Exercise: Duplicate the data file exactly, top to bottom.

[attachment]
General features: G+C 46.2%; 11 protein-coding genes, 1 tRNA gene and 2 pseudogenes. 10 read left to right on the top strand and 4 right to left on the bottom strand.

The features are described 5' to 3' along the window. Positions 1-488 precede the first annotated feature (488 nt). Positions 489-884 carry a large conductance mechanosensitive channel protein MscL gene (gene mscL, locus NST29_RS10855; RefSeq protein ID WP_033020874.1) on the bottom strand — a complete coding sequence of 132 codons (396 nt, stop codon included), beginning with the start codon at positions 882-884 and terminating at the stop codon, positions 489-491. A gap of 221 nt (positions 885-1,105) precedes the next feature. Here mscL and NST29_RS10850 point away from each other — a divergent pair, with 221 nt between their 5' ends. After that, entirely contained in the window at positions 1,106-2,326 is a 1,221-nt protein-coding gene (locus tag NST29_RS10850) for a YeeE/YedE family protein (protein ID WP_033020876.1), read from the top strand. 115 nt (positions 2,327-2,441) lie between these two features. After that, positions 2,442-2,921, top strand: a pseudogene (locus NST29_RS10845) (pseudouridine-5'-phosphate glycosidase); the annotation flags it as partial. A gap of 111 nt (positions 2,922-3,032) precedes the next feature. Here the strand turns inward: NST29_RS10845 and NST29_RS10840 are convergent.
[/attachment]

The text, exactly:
General features: G+C 46.2%; 11 protein-coding genes, 1 tRNA gene and 2 pseudogenes. 10 read left to right on the top strand and 4 right to left on the bottom strand.

The features are described 5' to 3' along the window. Positions 1-488 precede the first annotated feature (488 nt). Positions 489-884 carry a large conductance mechanosensitive channel protein MscL gene (gene mscL, locus NST29_RS10855; RefSeq protein ID WP_033020874.1) on the bottom strand — a complete coding sequence of 132 codons (396 nt, stop codon included), beginning with the start codon at positions 882-884 and terminating at the stop codon, positions 489-491. A gap of 221 nt (positions 885-1,105) precedes the next feature. Here mscL and NST29_RS10850 point away from each other — a divergent pair, with 221 nt between their 5' ends. After that, entirely contained in the window at positions 1,106-2,326 is a 1,221-nt protein-coding gene (locus tag NST29_RS10850) for a YeeE/YedE family protein (protein ID WP_033020876.1), read from the top strand. 115 nt (positions 2,327-2,441) lie between these two features. After that, positions 2,442-2,921, top strand: a pseudogene (locus NST29_RS10845) (pseudouridine-5'-phosphate glycosidase); the annotation flags it as partial. A gap of 111 nt (positions 2,922-3,032) precedes the next feature. Here the strand turns inward: NST29_RS10845 and NST29_RS10840 are convergent.